Spending time in the Columbia River Gorge was a great wrap up to our Washington and Oregon travel adventures. We had a fun chasing waterfalls and driving along the gorge in both directions. Click here to navigate to the 'Chasing Waterfalls in Oregon' blog.
The Columbia River Gorge is a canyon of the Columbia River that stretches for over 80 miles. The gorge began forming as far back as 17 to 12 million years ago. The gorge is a story of two massive floods.
The first flood occurred between 17 million and 6 million years ago. Lava began spilling from massive vents in the Earth's surface located along the Washington/Oregon/Idaho border 17 million years ago and flowed west following the Columbia River all the way to the ocean. Flows continued until about 6 million years ago and by the time they ended, lava flows covered over 105,000 square miles including parts of 5 states.
The cumulative effect was staggering. By the time the eruptions ceased, most of the Columbia Basin was coated with basalt rock at least one mile thick. The foothills and mountains on both sides of the Columbia River were formed by the lava that flowed for million of years through the river basin.
The second massive flood involved water, not lava. Toward the end of the last Ice Age, 18,000 to 12,000 years ago, glacial meltwater became trapped behind ice dams creating Lake Missoula that stretched hundreds of miles into Montana. This massive lake measured more than 200 miles across and one-half mile deep. Ultimately, the ice dam failed, causing perhaps the greatest floods ever in the history of the world. It's estimated the lake drained in a just a few days, sending a wall of water hundreds of feet high thundering downstream at 65 miles per hour with ten times more water than all the world’s rivers today.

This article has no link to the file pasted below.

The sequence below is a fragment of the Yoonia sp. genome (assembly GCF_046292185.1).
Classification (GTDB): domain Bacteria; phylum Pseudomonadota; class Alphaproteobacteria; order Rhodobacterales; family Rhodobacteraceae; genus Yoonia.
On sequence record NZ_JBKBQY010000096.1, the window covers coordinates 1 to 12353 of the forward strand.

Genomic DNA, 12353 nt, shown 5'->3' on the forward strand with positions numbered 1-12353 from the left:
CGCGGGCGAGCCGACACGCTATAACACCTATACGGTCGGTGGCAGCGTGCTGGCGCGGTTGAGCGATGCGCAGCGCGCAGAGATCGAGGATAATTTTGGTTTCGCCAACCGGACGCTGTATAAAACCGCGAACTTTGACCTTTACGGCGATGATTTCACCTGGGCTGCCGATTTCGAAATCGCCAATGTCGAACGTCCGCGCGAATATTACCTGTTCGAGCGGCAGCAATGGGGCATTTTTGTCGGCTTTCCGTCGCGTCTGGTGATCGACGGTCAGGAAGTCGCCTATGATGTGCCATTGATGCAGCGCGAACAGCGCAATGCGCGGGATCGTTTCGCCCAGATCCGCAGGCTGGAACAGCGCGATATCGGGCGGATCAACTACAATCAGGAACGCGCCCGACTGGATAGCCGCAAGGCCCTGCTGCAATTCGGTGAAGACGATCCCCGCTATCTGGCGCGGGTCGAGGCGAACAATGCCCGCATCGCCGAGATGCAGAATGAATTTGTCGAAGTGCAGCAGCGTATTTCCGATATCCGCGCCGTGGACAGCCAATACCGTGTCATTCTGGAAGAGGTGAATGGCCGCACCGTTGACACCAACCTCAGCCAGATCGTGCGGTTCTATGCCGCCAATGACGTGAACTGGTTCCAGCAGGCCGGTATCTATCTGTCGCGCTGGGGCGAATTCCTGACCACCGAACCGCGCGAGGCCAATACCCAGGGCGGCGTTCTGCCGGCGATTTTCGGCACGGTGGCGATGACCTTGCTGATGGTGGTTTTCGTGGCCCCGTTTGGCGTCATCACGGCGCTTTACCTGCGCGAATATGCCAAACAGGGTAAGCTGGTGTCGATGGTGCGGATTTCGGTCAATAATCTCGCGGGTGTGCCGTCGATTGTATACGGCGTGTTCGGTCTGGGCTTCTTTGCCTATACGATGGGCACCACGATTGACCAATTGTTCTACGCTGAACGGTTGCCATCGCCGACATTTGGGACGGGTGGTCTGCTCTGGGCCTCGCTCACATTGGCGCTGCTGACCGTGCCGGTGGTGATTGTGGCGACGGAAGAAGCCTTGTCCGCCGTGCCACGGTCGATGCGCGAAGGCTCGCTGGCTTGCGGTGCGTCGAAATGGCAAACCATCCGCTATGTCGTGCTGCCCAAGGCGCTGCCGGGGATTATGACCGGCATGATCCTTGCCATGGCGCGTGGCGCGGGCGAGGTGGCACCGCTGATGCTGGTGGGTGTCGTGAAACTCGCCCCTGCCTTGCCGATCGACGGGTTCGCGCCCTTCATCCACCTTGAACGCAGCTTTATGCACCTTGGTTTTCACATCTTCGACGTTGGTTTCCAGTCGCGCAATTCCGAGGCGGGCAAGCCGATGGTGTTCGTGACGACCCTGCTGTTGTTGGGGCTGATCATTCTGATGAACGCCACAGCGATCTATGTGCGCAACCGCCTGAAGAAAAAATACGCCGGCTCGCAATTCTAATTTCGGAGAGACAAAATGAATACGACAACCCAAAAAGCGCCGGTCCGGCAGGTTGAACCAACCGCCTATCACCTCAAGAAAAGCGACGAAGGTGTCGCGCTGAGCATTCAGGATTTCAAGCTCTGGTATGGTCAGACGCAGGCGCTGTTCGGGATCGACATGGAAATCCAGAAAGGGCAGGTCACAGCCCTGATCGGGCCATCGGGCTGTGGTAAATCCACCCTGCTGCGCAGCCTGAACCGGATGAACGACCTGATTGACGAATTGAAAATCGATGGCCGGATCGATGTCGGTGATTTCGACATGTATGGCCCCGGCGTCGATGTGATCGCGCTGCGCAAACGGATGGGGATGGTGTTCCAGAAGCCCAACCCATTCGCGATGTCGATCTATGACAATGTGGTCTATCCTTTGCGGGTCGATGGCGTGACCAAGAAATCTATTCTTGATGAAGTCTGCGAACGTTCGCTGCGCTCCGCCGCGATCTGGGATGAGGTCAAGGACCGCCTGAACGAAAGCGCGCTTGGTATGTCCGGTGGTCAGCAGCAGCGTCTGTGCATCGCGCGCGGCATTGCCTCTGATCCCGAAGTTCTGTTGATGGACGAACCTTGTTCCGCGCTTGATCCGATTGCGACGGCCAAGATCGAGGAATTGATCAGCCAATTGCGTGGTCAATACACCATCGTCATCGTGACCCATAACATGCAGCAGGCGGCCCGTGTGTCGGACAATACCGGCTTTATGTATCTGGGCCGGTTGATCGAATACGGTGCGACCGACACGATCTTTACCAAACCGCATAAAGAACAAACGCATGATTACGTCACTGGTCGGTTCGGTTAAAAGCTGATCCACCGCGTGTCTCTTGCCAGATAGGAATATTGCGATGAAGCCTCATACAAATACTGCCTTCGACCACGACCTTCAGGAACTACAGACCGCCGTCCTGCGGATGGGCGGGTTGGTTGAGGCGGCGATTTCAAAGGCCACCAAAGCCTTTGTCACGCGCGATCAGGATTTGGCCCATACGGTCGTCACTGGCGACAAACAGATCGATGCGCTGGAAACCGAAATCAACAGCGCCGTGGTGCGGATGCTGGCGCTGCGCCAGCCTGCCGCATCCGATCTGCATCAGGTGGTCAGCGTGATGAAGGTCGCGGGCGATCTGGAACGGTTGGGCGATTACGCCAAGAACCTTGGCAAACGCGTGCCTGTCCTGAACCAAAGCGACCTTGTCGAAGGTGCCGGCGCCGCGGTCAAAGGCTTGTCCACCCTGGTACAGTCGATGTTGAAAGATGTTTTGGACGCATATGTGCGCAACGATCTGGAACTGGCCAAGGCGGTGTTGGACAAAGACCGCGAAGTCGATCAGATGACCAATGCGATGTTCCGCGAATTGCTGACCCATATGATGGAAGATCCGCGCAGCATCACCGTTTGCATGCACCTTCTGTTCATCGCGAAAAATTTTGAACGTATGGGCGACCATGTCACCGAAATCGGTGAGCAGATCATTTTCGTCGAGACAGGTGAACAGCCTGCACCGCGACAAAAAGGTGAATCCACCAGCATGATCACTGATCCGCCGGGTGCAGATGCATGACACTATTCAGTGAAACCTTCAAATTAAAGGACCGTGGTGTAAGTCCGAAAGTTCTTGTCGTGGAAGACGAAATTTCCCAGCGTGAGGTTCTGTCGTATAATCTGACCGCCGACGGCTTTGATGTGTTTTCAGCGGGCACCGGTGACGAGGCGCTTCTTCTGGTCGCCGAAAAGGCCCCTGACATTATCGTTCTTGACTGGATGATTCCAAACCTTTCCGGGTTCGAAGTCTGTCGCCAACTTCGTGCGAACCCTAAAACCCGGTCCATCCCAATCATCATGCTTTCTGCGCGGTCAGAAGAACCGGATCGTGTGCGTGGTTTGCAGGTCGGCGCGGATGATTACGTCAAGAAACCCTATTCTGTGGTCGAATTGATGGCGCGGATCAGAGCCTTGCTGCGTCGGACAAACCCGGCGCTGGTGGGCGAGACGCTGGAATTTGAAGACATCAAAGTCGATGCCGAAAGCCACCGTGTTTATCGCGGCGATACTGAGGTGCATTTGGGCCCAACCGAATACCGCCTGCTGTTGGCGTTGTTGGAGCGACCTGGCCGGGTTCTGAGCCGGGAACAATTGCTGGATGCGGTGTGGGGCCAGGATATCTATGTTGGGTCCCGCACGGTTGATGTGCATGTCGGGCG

The floods did not dramatically change the course of the river but they sculpted the Gorge. Raging waters over 800 feet high in places stripped all the sediment in its path and chiseled through weak and weathered layers of basalt. This process was repeated more than 40 times over the course of 2,500 years; floods changing the Gorge from a V-shaped river valley to a deep U-shaped valley with near-vertical walls of basalt with mountains rising from the river's edge.
All of lava and water has left behind the magnificent Columbia River Gorge that we see today.
In addition to the natural beauty, Columbia River Gorge’s unique geography makes it one of the most consistently windy spots anywhere. The consistently strong winds have also made the gorge one of the world's premier windsurfing locations.
Windsurfing conditions are best during the summer when large temperature gradients between the east and the west ends of the gorge drive westerly winds.
The combination of westerly winds and easterly river currents provide excellent windsurfing conditions.
Another outdoor adventure that's popular in the Gorge area is whitewater rafting. Whether you're looking for a gentle scenic tour or an adrenaline rush, whitewater, rafting in the Gorge is an experience you won't want to miss.
For our rafting we chose Wet Plant Whitewater located in White Salmon, Washington. We chose this group because they enter the White Salmon River from a upstream put-in located 2 miles upstream from the standard public launch site used by most other companies. These extra 2 miles adds more challenging class III/IV rapids and some of the most amazing canyon scenery on the river.